But what other projects the UGRR will support could depend on the ingenuity and imagination of faculty, staff, students, and the broader UM community. The UGRR is now seeking proposals for green projects on the Coral Gables and Rosenstiel School campuses that will not only pay back their respective initial investments, but eventually generate enough savings to replenish the fund and pay for other green projects. Managed by a committee representing a cross-section of the University, the UGRR also plans to fund green-oriented research that could serve as test beds for national deployment.

Brian Gitlin

Brian Gitlin

“The target projects are those that pay back within five years—something that can be done quickly, and effectively, without having to wait for the standard capital request process,” said Brian Gitlin, assistant vice president for real estate who spearheaded the creation of the UGRR after learning about the green revolving fund (GRF) concept at a conference. “We are also open to projects that could take longer, especially if there is a strong sustainability element to it.”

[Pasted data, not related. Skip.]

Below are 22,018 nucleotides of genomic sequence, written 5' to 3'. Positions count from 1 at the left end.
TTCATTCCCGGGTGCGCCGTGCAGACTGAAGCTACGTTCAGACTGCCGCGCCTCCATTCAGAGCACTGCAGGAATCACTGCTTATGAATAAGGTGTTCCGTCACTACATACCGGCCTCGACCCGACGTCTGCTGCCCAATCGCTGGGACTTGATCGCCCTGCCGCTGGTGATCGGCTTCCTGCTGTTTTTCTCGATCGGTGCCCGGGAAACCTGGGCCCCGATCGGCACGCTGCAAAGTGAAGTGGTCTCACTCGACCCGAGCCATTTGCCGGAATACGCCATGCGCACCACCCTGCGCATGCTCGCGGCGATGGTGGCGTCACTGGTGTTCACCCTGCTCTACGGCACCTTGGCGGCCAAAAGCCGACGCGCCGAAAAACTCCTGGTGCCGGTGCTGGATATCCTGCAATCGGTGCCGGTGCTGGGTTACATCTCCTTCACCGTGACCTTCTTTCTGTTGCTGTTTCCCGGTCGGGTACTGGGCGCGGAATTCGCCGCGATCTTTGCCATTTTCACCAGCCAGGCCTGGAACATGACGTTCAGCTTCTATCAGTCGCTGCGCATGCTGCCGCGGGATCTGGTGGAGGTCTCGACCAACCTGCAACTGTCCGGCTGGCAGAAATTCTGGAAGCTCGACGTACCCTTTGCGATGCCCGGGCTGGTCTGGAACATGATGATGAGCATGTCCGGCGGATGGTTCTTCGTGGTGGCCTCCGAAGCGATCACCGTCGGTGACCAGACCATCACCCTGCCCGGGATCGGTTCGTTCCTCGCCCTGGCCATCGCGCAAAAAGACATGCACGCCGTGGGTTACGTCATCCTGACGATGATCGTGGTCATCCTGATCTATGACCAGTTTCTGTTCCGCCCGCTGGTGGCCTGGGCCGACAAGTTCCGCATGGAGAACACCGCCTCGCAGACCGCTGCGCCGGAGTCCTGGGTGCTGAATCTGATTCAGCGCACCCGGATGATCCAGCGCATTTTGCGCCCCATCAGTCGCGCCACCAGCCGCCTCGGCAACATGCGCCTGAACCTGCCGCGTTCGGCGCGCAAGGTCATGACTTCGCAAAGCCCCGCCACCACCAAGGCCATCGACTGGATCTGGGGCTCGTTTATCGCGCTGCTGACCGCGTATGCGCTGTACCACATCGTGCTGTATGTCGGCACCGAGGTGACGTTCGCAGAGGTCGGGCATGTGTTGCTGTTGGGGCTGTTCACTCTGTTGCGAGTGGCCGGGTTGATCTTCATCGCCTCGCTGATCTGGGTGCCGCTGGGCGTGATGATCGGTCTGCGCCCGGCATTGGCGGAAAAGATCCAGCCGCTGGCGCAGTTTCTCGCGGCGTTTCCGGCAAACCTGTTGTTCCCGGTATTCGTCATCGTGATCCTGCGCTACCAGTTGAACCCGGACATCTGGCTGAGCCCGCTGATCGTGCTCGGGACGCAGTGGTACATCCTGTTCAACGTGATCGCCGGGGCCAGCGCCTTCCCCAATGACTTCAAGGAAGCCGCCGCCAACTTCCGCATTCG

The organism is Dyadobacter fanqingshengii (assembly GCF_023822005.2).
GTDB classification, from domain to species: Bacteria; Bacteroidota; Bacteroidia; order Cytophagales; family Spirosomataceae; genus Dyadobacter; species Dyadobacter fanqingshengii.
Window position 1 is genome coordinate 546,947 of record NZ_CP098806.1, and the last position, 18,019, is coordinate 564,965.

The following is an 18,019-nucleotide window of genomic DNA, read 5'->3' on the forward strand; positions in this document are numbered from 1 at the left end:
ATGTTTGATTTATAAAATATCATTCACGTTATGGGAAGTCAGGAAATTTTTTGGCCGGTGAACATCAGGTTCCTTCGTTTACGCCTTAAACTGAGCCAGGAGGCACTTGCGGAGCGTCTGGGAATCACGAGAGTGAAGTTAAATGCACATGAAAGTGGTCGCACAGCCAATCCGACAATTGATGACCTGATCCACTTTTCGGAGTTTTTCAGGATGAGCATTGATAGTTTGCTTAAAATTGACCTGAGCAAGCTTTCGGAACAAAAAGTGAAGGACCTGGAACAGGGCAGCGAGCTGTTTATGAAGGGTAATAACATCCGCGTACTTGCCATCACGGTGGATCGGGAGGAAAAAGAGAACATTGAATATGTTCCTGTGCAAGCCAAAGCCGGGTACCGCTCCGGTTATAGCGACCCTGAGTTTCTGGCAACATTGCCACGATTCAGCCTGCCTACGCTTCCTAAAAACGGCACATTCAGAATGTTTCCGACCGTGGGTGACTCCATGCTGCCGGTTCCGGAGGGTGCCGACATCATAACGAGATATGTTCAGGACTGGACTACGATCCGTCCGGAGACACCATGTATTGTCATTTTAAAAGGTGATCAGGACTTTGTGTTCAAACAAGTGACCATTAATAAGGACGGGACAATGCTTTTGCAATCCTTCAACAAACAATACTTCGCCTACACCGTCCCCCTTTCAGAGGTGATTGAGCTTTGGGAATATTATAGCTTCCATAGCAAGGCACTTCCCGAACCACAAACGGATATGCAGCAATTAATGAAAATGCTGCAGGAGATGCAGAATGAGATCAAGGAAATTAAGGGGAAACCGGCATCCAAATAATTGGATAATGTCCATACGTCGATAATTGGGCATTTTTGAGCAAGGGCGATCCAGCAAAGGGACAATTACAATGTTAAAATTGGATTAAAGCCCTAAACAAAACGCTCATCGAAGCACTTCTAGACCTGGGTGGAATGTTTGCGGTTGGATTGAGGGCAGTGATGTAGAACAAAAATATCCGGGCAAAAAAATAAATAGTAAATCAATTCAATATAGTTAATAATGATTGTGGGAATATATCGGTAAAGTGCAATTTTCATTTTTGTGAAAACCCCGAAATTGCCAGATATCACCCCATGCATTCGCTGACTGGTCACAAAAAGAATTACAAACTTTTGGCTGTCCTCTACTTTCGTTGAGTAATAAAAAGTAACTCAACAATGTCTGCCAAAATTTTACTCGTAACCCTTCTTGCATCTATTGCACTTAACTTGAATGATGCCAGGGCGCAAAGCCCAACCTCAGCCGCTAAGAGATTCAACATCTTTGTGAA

UM became one of more than 50 universities and colleges to establish its own GRF when it accepted the Sustainability Endowments Institute’s Billion Dollar Green Challenge. The challenge encourages nonprofit institutions to invest a collective total of $1 billion in self-managed GRFs to finance energy efficiency improvements. To join the challenge, UM committed a reserve of up to $1 million, with the goal of cutting its operating expenses and reducing its environmental impact.